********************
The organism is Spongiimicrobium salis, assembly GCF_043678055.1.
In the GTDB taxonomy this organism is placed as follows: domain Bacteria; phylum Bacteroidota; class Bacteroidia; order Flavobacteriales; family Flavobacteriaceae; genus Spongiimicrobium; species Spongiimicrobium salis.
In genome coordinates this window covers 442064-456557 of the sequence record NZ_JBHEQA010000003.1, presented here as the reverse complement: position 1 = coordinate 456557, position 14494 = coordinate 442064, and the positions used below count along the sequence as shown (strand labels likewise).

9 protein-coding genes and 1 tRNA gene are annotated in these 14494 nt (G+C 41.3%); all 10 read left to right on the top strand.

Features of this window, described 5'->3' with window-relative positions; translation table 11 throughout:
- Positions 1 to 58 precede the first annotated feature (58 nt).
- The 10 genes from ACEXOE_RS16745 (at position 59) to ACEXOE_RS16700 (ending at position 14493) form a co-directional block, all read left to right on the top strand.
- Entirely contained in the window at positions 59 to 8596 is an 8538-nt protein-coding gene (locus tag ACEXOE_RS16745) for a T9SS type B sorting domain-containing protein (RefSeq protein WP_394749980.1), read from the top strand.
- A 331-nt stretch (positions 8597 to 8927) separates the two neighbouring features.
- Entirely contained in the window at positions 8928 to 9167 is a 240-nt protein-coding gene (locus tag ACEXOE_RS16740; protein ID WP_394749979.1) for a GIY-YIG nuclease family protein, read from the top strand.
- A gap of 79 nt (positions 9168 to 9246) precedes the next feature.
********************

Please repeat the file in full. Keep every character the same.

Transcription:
The organism is Spongiimicrobium salis, assembly GCF_043678055.1.
In the GTDB taxonomy this organism is placed as follows: domain Bacteria; phylum Bacteroidota; class Bacteroidia; order Flavobacteriales; family Flavobacteriaceae; genus Spongiimicrobium; species Spongiimicrobium salis.
In genome coordinates this window covers 442064-456557 of the sequence record NZ_JBHEQA010000003.1, presented here as the reverse complement: position 1 = coordinate 456557, position 14494 = coordinate 442064, and the positions used below count along the sequence as shown (strand labels likewise).

9 protein-coding genes and 1 tRNA gene are annotated in these 14494 nt (G+C 41.3%); all 10 read left to right on the top strand.

Features of this window, described 5'->3' with window-relative positions; translation table 11 throughout:
- Positions 1 to 58 precede the first annotated feature (58 nt).
- The 10 genes from ACEXOE_RS16745 (at position 59) to ACEXOE_RS16700 (ending at position 14493) form a co-directional block, all read left to right on the top strand.
- Entirely contained in the window at positions 59 to 8596 is an 8538-nt protein-coding gene (locus tag ACEXOE_RS16745) for a T9SS type B sorting domain-containing protein (RefSeq protein WP_394749980.1), read from the top strand.
- A 331-nt stretch (positions 8597 to 8927) separates the two neighbouring features.
- Entirely contained in the window at positions 8928 to 9167 is a 240-nt protein-coding gene (locus tag ACEXOE_RS16740; protein ID WP_394749979.1) for a GIY-YIG nuclease family protein, read from the top strand.
- A gap of 79 nt (positions 9168 to 9246) precedes the next feature.